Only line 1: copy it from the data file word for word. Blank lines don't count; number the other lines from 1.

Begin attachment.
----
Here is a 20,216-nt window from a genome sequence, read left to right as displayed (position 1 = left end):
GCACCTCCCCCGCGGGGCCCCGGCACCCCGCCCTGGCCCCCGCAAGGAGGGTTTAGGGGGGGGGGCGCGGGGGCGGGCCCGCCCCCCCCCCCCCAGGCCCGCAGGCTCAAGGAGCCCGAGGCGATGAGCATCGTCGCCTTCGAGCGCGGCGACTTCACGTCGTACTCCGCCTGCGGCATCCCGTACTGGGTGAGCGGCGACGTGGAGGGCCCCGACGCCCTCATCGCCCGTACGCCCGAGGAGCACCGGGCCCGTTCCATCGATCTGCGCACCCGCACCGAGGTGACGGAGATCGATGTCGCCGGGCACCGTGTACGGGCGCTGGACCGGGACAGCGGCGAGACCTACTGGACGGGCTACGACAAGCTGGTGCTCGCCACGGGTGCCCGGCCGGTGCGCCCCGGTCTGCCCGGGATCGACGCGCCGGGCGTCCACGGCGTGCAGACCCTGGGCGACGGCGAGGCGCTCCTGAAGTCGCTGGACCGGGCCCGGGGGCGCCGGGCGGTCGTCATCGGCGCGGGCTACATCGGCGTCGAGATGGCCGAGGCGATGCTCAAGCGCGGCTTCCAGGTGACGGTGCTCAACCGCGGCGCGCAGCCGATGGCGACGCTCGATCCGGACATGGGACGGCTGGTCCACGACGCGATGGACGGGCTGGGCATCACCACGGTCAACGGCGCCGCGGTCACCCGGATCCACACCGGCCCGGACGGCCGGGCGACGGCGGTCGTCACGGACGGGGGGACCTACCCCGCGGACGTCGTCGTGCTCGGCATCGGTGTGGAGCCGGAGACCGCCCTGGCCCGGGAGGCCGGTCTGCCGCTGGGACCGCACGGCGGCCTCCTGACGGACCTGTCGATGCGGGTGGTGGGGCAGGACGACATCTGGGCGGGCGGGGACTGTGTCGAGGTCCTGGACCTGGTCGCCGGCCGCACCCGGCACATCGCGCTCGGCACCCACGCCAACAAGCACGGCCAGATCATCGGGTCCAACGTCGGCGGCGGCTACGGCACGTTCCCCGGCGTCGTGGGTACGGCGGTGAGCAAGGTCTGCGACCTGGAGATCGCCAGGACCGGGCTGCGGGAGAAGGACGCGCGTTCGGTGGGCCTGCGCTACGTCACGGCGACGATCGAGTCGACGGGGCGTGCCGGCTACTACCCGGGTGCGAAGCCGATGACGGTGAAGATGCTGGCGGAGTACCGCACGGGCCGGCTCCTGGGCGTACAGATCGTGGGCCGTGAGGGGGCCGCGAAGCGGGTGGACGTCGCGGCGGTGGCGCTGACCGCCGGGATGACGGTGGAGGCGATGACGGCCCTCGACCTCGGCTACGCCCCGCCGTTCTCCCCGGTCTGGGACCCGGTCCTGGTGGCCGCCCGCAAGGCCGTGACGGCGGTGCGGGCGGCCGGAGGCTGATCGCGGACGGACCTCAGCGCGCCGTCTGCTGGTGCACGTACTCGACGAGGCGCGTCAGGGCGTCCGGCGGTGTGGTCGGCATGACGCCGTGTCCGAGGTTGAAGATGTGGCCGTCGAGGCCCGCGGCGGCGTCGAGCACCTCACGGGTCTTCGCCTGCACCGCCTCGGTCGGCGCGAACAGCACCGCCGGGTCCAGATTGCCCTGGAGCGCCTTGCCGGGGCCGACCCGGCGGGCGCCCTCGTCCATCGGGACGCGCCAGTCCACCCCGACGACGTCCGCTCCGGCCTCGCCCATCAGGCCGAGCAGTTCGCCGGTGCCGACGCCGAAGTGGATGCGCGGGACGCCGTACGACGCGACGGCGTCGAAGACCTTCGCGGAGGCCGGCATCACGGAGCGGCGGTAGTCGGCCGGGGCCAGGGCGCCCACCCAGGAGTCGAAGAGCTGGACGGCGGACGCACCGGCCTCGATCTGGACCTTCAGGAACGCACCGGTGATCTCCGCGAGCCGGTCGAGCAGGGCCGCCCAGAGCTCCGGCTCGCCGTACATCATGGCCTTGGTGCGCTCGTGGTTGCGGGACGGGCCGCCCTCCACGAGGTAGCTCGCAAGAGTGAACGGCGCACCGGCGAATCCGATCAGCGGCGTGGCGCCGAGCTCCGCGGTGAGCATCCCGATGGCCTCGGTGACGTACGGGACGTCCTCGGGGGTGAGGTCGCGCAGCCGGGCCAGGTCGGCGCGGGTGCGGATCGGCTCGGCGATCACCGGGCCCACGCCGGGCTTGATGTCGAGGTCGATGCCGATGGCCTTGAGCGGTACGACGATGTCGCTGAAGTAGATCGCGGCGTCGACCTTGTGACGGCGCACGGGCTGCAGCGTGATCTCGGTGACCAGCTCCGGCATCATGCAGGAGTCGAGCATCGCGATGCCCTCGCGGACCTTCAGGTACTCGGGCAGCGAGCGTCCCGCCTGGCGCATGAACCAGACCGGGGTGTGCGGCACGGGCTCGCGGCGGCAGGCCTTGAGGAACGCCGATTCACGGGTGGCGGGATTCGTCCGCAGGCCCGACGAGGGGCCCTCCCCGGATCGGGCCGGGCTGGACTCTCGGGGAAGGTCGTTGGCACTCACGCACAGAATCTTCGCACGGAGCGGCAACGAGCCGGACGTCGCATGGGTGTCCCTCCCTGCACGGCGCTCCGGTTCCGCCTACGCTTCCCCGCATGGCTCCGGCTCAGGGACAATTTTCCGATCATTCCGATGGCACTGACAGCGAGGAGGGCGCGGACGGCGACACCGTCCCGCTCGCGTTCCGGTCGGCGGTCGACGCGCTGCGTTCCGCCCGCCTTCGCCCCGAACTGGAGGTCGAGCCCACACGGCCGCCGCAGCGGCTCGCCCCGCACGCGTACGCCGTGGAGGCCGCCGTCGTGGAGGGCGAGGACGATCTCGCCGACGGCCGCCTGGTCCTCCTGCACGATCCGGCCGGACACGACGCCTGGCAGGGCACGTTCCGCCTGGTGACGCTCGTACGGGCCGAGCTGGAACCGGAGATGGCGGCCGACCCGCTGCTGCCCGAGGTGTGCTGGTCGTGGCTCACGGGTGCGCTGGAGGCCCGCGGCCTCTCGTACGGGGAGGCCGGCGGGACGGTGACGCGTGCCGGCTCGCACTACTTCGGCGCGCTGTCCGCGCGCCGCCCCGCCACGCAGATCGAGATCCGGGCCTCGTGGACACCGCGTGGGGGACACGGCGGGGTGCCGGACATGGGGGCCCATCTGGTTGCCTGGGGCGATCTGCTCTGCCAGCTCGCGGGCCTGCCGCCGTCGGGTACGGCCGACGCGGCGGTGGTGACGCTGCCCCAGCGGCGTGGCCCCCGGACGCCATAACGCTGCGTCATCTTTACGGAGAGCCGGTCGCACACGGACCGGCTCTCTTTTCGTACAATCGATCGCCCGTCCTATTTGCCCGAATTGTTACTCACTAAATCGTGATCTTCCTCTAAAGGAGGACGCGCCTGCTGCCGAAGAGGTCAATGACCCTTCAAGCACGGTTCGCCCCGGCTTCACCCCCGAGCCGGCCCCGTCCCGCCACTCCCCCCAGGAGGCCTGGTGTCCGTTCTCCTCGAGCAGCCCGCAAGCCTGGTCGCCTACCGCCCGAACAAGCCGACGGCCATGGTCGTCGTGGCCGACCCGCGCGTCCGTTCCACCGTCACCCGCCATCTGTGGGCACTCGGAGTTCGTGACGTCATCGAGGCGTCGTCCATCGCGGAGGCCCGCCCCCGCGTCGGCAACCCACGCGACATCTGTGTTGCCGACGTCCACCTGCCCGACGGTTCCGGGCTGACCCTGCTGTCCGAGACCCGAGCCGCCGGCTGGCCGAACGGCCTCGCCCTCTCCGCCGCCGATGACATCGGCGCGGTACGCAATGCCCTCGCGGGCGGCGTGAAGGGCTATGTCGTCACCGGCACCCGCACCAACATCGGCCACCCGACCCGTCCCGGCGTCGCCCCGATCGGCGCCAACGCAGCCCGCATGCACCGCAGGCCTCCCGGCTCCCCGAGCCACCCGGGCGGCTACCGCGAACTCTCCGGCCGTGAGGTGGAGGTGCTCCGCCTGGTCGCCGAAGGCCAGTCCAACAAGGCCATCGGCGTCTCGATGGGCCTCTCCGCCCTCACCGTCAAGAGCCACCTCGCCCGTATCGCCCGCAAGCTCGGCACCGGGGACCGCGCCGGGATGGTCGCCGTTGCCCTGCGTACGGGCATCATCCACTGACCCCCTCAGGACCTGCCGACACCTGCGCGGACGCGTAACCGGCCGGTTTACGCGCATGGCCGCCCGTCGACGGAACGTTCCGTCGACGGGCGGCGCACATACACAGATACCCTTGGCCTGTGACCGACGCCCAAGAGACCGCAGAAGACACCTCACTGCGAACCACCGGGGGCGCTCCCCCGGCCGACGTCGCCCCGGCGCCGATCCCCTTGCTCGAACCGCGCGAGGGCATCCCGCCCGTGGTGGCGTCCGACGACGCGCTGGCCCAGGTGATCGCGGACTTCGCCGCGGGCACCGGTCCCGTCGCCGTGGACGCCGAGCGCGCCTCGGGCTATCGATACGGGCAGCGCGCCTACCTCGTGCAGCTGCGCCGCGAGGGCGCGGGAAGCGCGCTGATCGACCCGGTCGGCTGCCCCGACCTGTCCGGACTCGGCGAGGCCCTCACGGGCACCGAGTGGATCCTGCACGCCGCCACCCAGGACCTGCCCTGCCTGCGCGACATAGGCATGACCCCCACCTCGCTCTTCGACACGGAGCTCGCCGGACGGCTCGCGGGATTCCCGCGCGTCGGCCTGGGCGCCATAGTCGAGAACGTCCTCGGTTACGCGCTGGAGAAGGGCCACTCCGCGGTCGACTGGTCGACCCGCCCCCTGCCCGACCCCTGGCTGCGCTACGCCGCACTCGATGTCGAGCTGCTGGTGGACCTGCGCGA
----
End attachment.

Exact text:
Here is a 20,216-nt window from a genome sequence, read left to right as displayed (position 1 = left end):